First woman to race in Indy 500, Daytona 500 races to speak at Indiana State

By: ISU Communications and Marketing Staff, ISU Communications and Marketing Staff
April 11, 2011

The first woman to qualify and compete in the Indianapolis 500 and the Daytona 500 will speak at Indiana State University later this month.

Racing veteran Janet Guthrie will speak in the auditorium of the Bayh College of Education on April 28 at 7 p.m. The speech is free and open to the public. Guthrie wrote "Life at Full Throttle," an autobiography chronicling her experiences as a racer in an era that included the 1970s and 1980s. Guthrie was successful in a sport dominated by men, said Joyce Young, director of the motorsports studies program at ISU.

"Certainly racing is still obviously more male than female," Young said, "but the opportunities that are made available now to women in racing are certainly not the opportunities made to Janet Guthrie in the 1970s."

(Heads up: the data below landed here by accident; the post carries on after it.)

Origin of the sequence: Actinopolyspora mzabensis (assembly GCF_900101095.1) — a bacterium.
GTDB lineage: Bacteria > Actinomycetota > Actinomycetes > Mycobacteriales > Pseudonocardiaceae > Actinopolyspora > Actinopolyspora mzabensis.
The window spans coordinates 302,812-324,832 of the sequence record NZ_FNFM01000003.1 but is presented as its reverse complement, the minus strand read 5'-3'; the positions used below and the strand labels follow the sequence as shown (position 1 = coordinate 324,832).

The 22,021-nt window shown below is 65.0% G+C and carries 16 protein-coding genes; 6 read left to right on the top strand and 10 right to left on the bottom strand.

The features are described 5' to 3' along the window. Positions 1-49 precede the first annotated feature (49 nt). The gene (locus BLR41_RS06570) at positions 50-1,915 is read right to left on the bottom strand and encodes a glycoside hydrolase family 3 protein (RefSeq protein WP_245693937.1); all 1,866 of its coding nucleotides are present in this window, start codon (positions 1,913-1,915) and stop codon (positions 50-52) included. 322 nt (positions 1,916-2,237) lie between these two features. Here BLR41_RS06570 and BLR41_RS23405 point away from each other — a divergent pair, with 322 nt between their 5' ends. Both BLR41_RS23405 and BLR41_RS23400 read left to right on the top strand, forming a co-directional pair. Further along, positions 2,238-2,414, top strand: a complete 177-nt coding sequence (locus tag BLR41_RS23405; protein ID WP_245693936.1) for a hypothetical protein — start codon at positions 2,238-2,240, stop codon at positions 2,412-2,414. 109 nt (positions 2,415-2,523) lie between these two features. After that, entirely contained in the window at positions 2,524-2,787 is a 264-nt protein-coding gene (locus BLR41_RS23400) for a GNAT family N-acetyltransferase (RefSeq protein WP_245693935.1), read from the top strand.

While people might not have considered the era to be an intimidating time in racing for women, spectators were sometimes hostile to Guthrie, Young said. There were times when the racer feared for her safety, Young added.

Young and Lisa Phillips, ISU assistant professor of history, are co-teaching a class about the history of racing combined with 20th century American history. They created the class to commemorate the 100th anniversary of the first running of the Indianapolis 500. The class has read Guthrie's autobiography.

"It's considered to be one of the best sports autobiographies that exist," Young said, "and it's certainly a well -written book."

More information about Janet Guthrie can be found at her official website, www.JanetGuthrie.com.

Contact: Joyce Young, director of motorsports studies program, Scott College of Business, Indiana State University, 812-237-2000 or joyce.young@indstate.edu.

Writer: Austin Arceo, assistant director of media relations, Office of Communications and Marketing, Indiana State University, 812-237-3790 or austin.arceo-negrich@indstate.edu.